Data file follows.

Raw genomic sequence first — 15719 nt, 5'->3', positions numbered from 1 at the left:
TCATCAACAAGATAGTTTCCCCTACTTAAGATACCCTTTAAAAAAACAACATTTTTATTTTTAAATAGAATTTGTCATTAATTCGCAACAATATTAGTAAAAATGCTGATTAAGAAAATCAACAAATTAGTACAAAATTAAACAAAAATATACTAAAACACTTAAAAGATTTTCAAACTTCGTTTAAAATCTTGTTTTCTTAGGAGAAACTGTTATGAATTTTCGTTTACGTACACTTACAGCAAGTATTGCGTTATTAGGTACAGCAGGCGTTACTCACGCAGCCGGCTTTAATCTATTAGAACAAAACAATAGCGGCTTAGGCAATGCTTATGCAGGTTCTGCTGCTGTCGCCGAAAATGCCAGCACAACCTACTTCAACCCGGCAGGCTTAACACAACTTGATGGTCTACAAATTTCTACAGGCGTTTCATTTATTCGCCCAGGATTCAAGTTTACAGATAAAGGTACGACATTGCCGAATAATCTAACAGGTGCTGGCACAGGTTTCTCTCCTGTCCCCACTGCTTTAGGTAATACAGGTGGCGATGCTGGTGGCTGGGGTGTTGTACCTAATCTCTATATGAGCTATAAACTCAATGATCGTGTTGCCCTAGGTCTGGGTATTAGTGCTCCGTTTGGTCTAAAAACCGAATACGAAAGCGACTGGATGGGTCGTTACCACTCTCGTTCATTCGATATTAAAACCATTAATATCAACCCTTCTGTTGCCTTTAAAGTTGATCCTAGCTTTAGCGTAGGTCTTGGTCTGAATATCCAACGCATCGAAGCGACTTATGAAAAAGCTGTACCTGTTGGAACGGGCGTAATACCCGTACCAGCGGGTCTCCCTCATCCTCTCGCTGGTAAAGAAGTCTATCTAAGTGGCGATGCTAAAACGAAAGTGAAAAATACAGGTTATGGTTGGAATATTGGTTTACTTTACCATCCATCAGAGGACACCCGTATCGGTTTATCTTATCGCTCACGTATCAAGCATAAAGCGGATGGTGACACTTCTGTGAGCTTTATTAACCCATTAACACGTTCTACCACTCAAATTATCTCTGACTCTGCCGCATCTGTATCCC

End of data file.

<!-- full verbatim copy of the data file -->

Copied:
Raw genomic sequence first — 15719 nt, 5'->3', positions numbered from 1 at the left:
TCATCAACAAGATAGTTTCCCCTACTTAAGATACCCTTTAAAAAAACAACATTTTTATTTTTAAATAGAATTTGTCATTAATTCGCAACAATATTAGTAAAAATGCTGATTAAGAAAATCAACAAATTAGTACAAAATTAAACAAAAATATACTAAAACACTTAAAAGATTTTCAAACTTCGTTTAAAATCTTGTTTTCTTAGGAGAAACTGTTATGAATTTTCGTTTACGTACACTTACAGCAAGTATTGCGTTATTAGGTACAGCAGGCGTTACTCACGCAGCCGGCTTTAATCTATTAGAACAAAACAATAGCGGCTTAGGCAATGCTTATGCAGGTTCTGCTGCTGTCGCCGAAAATGCCAGCACAACCTACTTCAACCCGGCAGGCTTAACACAACTTGATGGTCTACAAATTTCTACAGGCGTTTCATTTATTCGCCCAGGATTCAAGTTTACAGATAAAGGTACGACATTGCCGAATAATCTAACAGGTGCTGGCACAGGTTTCTCTCCTGTCCCCACTGCTTTAGGTAATACAGGTGGCGATGCTGGTGGCTGGGGTGTTGTACCTAATCTCTATATGAGCTATAAACTCAATGATCGTGTTGCCCTAGGTCTGGGTATTAGTGCTCCGTTTGGTCTAAAAACCGAATACGAAAGCGACTGGATGGGTCGTTACCACTCTCGTTCATTCGATATTAAAACCATTAATATCAACCCTTCTGTTGCCTTTAAAGTTGATCCTAGCTTTAGCGTAGGTCTTGGTCTGAATATCCAACGCATCGAAGCGACTTATGAAAAAGCTGTACCTGTTGGAACGGGCGTAATACCCGTACCAGCGGGTCTCCCTCATCCTCTCGCTGGTAAAGAAGTCTATCTAAGTGGCGATGCTAAAACGAAAGTGAAAAATACAGGTTATGGTTGGAATATTGGTTTACTTTACCATCCATCAGAGGACACCCGTATCGGTTTATCTTATCGCTCACGTATCAAGCATAAAGCGGATGGTGACACTTCTGTGAGCTTTATTAACCCATTAACACGTTCTACCACTCAAATTATCTCTGACTCTGCCGCATCTGTATCCC